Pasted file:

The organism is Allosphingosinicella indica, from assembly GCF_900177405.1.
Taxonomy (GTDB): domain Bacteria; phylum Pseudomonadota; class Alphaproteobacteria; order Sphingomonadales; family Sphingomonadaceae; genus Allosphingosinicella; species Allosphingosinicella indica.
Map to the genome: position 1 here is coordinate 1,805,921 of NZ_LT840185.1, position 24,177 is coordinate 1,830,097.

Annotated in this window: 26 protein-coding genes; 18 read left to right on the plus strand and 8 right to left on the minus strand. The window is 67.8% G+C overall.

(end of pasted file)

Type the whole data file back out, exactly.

The organism is Allosphingosinicella indica, from assembly GCF_900177405.1.
Taxonomy (GTDB): domain Bacteria; phylum Pseudomonadota; class Alphaproteobacteria; order Sphingomonadales; family Sphingomonadaceae; genus Allosphingosinicella; species Allosphingosinicella indica.
Map to the genome: position 1 here is coordinate 1,805,921 of NZ_LT840185.1, position 24,177 is coordinate 1,830,097.

Annotated in this window: 26 protein-coding genes; 18 read left to right on the plus strand and 8 right to left on the minus strand. The window is 67.8% G+C overall.